Tenpôzan ("Mt. Tenpô: 天保山) was a large man-made hill, the result of a government-sponsored public works project begun in 1831-32, constructed by dredging the mouth of the Aji River at Osaka harbor and piling up the silt. Organizers produced various entertainments to bring in crowds of onlookers who would then walk about and compress the newly sodded landscape. The park turned out to be quite an attraction, not only because of the novelty of the effort, but also for its lighthouse, stone lanterns, teahouses, freshly planted cherry trees, and picturesque views of the harbor. As a result, the "mountain" was depicted for decades in a number of ukiyo-e designs, particularly fûkeiga (landscape pictures: 風景画). Tenpôzan remains today a popular waterfront resort.
We believe this print to be a mitate ("compare": 見立), or a likening of one thing to another — a sometimes metaphorical, often playful juxtaposition of the contemporary with the historical (either the recent or distant past), or the vulgar with the refined (zoku 俗 and ga, 雅). However, in kabuki prints, mitate almost always signifies an imaginary performance in which the actors portrayed did not perform their roles on the same stage at the time the print was published. In this instance Kunisada depicts Edo actors who performed in Osaka a year or two before Tenpôzan was actually built. Thus this is one of the many popular imagined moments that crop up in Osaka and Edo actor prints, as well in other printmaking genres (especially surimono, privately issued speciality prints, 摺物).
This design bears two initeresting inscriptions. First, the title at the top of the middle sheet: Naniwa Tenpôzan han'ei no zu (浪花天保山繁栄ノ圖), or "Picture of a prospering Tenpôzan in Osaka," thus clearly identifying the scene and verifying that the actors are shown in private life, always a fascinating subject. Note that Iwai Shijaku I ((一代目岩井紫若 1804-1845) maintains his onnagata (lit., "woman's manner": 女方 or 女形) persona away from the stage, a familiar attitude among onnagata, derived from the teachings of Yoshizawa Ayame (1673-1729), the greatest onnagata in the history of kabuki. Ayame believed that on-stage performances were nourished by off-stage preparation in an actor's private life. At the height of their popularity, onnagata became arbiters of fashion, which gradually led to the commercial exploitation of products intended to benefit from fan adulation. Women rushed to acquire items associated with or endorsed by onnagata, such as combs, hairpins, scarves, obi, cosmetics, clothing, and tea. Woodblock-printed scenes of Osaka's pop-culture icons off stage were eagerly sought after by their fans and collectors of ukiyo-e. The same is true today for examples featuring both Edo-based actors and Osaka-based actors.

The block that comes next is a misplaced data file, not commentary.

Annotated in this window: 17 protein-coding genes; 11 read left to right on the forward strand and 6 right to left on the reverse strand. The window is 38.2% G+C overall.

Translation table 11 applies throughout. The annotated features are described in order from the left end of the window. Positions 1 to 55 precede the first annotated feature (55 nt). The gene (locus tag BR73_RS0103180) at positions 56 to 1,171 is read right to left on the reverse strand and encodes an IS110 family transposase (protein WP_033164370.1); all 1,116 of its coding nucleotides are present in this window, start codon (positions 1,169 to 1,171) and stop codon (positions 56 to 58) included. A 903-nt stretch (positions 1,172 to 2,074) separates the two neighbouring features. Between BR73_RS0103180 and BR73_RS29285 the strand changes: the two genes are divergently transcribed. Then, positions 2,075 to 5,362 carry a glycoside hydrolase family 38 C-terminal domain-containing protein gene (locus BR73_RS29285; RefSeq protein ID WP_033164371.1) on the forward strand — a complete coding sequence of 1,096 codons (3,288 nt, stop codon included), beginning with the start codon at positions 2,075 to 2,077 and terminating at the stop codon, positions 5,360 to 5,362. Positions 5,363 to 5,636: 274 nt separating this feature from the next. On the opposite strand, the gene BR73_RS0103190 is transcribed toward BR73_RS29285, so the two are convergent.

The second inscription in small script at the extreme right reads Edo nobori ("going up to the capital from Edo": 江戸のぼり) — the capital during the Tokugawa period being Kyoto, although in the context of kabuki performance, as in Kunisada's print, it refers to Kamigata generally and Osaka specifically.
Hakuen II (二代目白猿) was the temporary acting name of the Edo superstar Ichikawa Danjûrô VII (七代目市川團十郎 1791-1859), who performed briefly in Osaka after fires destroyed all three theaters in Edo in 3/1829. His performances during 1829-1830 in Kamigata were quite a sensation, and fans filled the theaters to watch him perform. Depicting him away from the theaters, as here, would have set off yet another spark of interest among kabkui aficionados.
This is a charming design with the color in the salmon-pink sky well preserved.
References: Charles Dunn, Bunzô Torigoe (Eds., Trans.), The Actors' Analects, New York: Columbia University Press, 1969.